Our paper “ALCIDE: Extracting and visualising content from large document collections to support Humanities studies” written by Giovanni Moretti, Rachele Sprugnoli, Stefano Menini and Sara Tonelli has been accepted for publication on Knowledge-Based Systems journal (IF 3.325) and will soon be published. We are particularly happy about this publication because ALCIDE was the first project we started after the group creation and the paper nicely summarises a lot of work around applied NLP and visualisation we have done in the last three years.
The application of research practices and methodologies from the Information and Communication Technologies to Humanities studies is having a great impact on the way humanities research is being conducted. However, although many applications have been developed to automatically analyse document collections from the historical or the literary domain, they often fail to provide a real support to scholars because of their inherent complexity: technical skills are often required to use them and to inspect their output. On the other hand, some systems are more user-friendly, but present basic analyses and are limited to the needs of a specific research community.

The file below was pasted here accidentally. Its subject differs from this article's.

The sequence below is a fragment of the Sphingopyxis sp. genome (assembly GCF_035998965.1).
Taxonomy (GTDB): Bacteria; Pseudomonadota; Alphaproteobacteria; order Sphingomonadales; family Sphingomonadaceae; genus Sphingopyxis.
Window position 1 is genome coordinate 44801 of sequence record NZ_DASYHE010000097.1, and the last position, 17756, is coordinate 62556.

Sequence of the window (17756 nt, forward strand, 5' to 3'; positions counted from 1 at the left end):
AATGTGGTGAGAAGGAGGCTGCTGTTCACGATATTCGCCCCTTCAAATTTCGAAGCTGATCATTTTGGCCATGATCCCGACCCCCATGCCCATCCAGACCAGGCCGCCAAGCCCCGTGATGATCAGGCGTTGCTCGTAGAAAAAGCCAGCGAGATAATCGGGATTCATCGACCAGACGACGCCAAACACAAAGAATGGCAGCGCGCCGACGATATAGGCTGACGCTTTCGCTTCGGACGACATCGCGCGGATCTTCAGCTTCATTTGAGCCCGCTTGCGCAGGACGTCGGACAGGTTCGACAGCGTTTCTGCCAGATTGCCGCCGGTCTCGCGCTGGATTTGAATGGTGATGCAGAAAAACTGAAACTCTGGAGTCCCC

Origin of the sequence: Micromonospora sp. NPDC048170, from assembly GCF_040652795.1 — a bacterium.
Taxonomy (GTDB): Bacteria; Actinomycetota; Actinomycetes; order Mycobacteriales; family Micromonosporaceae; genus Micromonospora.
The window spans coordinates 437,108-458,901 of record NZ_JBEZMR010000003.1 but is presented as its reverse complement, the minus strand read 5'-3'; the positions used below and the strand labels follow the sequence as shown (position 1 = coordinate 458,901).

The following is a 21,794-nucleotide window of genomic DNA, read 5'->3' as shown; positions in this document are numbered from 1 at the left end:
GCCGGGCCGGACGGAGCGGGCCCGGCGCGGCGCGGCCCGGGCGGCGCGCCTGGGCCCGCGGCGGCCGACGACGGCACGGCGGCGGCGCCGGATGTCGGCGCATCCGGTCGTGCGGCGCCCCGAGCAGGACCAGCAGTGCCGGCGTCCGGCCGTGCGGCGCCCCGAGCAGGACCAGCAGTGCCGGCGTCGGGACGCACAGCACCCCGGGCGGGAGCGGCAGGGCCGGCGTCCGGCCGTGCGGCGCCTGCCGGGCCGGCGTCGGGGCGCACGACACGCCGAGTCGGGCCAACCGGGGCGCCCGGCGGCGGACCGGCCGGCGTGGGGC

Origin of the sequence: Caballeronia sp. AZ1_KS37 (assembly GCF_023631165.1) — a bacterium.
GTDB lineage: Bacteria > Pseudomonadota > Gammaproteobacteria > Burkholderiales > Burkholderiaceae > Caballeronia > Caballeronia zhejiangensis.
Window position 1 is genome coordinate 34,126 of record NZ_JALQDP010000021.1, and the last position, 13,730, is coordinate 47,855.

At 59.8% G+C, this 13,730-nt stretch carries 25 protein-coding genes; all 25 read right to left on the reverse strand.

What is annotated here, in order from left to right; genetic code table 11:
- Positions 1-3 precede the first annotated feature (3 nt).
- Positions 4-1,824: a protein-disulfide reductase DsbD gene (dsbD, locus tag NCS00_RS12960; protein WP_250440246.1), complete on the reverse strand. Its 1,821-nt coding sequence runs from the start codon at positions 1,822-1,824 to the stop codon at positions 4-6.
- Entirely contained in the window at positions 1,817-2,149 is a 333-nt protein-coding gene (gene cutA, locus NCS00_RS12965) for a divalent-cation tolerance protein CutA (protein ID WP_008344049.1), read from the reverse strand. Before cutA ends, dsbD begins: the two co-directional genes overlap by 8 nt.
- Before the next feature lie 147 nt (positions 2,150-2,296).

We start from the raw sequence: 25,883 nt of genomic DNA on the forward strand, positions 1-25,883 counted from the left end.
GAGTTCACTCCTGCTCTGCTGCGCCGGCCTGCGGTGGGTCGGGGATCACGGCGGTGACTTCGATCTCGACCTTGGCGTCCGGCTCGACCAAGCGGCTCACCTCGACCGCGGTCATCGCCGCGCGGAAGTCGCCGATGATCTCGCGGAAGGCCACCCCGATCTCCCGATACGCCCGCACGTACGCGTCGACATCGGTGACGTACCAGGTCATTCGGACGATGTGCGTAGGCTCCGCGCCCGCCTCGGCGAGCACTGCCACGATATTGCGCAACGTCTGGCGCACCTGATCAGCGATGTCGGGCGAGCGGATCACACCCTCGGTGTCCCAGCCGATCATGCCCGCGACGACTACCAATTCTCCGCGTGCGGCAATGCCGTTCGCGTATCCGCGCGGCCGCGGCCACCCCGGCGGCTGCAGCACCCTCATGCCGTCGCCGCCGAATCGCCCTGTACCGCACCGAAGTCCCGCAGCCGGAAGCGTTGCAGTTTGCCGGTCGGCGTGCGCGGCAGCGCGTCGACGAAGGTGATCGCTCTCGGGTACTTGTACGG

In order to overcome the aforementioned limitations, we developed ALCIDE (Analysis of Language and Content In a Digital Environment), a web-based platform designed to assist humanities scholars in navigating and analysing large quantities of textual data such as historical sources and literary works. This suite of tools combines advanced text processing techniques with intuitive visualisations of the output to serve a broad range of research questions, which no other comparable tool can address in a single platform. Textual corpora can be inspected and compared along five semantic dimensions: who, where, when, what and how. Such dimensions in diferent combinations allow targeting many key questions of different humanities disciplines, as shown in the five use cases presented.